Ruin and Rising is not an easy book. It’s not easy to start, knowing that Alina’s Grisha have been utterly decimated, their plans ruined. It’s also hard to see Alina broken and dissembling once more, unable to call the sun and feigning meekness to appease the Apparat. Since she didn’t have the good sense to be a martyred saint, the Apparat is single-mindedly focused on controlling her every move (in the hopes that she doesn’t ever recover her strength). In many ways, this is another another defining moment of the series—the way miracles of power are presented to a desperate population who knows only war and conflict; the way Alina’s sanctity is wielded as yet another weapon by powerful men with vested interests in the throne; the way Alina herself is inconsequential, when compared to the symbolic figure she may pose. Ravka has a sickness, rooted in the greed and power of the Fold–commoditizing and weaponizing of the Sun Summoner’s power and body is natural, even expected, leap.
It is because of this discomfort, this lack of easy answers, that makes Ruin and Rising so memorable. Unlike Shadow and Bone and Siege and Storm, Leigh Bardugo is not afraid to go there in this third and ultimate volume in Alina’s story. While she begins the story as a dissembling waif, it’s no surprise that Alina is so utterly focused on finding the Firebird and unlocking the final amplifier to harness her power. In a world where even the most powerful Grisha is cajoled, manipulated, imprisoned, and intimidated, of course she yearns for power of her own and damn the consequences. I also very much love that the consequences are anything but inconsequential–when Alina finally learns what she must do to unlock her third and final amplifier, it is a powerful reckoning. There are a lot of things that I don’t like about Alina as a character (her penchant for self-pity and complaining, especially earlier on in the series), but at the end of book 2 and throughout this book, I admire her determination. Her arc is poignant and painful, and I appreciate how she grows up over the course of the trilogy.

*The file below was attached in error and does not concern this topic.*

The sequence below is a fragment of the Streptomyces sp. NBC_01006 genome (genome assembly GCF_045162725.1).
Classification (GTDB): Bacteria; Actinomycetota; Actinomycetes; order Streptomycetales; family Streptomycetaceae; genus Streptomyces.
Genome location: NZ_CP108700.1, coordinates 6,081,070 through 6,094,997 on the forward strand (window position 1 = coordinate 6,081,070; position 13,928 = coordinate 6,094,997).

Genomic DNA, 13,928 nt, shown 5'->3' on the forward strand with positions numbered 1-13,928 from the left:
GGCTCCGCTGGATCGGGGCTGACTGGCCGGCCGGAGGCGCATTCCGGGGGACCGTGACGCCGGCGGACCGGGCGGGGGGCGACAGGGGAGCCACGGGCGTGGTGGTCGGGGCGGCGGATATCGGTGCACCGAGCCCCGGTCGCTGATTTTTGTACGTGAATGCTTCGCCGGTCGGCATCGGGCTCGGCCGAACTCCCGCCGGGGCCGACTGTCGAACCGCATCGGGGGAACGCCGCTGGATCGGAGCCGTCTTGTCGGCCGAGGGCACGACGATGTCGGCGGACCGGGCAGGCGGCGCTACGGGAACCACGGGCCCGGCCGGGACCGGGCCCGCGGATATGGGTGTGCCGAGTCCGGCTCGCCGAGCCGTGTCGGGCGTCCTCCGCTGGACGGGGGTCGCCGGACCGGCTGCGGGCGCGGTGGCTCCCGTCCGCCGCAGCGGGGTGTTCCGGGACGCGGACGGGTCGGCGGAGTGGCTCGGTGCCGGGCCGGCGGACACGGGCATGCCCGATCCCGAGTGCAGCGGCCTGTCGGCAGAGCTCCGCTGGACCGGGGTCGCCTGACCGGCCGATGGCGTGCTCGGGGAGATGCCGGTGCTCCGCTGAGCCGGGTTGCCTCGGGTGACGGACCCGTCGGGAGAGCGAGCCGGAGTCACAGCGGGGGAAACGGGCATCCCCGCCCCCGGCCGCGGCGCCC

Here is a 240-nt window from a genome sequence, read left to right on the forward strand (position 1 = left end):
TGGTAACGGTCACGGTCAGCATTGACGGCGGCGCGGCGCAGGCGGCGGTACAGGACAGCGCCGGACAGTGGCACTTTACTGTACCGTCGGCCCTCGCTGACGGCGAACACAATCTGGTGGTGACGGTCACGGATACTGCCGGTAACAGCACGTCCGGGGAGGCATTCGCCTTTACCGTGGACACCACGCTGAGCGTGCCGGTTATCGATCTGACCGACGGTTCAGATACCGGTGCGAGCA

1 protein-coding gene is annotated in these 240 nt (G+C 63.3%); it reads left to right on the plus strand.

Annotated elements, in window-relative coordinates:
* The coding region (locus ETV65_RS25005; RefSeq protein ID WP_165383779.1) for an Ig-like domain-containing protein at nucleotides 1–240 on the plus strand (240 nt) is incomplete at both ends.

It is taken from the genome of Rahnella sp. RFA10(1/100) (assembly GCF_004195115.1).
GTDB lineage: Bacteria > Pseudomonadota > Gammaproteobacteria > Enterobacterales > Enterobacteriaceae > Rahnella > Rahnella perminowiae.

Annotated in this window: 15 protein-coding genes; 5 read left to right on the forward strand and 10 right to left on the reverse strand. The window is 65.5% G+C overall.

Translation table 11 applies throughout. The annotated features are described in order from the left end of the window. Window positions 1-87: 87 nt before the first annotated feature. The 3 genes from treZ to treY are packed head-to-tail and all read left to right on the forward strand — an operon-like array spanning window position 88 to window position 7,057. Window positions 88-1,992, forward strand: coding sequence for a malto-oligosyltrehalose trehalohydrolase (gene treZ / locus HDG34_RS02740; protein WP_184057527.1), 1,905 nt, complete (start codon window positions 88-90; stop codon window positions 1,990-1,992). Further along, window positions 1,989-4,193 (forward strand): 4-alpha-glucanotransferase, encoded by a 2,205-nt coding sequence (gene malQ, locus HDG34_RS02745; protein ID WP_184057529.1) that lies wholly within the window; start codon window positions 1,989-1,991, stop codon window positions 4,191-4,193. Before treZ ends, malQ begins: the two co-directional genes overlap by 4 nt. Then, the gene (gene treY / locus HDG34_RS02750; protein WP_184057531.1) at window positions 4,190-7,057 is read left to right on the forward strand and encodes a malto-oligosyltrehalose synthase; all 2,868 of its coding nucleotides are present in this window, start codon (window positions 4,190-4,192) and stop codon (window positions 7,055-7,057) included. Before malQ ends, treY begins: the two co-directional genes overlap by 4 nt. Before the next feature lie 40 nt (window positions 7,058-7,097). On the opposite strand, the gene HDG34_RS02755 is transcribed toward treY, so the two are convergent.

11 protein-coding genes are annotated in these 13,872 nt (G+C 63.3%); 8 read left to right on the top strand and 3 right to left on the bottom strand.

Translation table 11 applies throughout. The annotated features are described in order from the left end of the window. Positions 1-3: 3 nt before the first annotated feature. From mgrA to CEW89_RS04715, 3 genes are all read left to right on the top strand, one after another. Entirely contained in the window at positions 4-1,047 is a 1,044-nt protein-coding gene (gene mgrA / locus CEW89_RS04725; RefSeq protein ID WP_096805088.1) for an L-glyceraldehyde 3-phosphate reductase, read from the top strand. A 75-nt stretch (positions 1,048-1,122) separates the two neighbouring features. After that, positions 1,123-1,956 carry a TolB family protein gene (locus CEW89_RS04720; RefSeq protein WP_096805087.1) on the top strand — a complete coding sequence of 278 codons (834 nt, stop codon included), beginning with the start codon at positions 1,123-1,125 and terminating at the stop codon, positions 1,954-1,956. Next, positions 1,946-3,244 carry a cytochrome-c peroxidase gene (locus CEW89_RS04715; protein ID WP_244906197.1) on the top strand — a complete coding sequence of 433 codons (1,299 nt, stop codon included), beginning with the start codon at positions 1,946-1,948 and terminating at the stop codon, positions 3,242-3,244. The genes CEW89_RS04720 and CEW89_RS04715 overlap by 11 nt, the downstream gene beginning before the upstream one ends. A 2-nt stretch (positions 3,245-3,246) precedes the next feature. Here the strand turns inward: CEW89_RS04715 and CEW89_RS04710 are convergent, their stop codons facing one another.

But let’s get to the real star of this book: Prince Nikolai, who we are scared we will never see again after the events of Siege and Storm. Nikolai’s brand of confidence, strategic decision-making, and sheer audacity makes him one of my favorite characters in the entire Grishaverse–his return in Ruin and Rising and what he endures in this book have deep ramifications for the future of Ravka (and for any readers who are Team Nikolai). The other characters we’ve gotten to know over the course of the trilogy also play important roles in this final book, from Genya and David (their relationship is one of the few non-toxic ones in the entire trilogy), to Tamar and Nadia (I love them so much), and especially Zoya (whose attitude towards Alina has softened to the point where, by book’s end, Zoya and Alina count each other as true friends).
And of course, there is the ending. On that item, I will say simply this: Ruin and Rinsing is a perfect, epic ending that changes everything, and a bitter, sweet and fitting close to Alina and Mal’s stories. (And yes, even, the Darkling’s.)
I loved it. Absolutely recommended.
Rating: 8 – Excellent
The re-read continues next with Six of Crows (the first book in the Six of Crows duology)…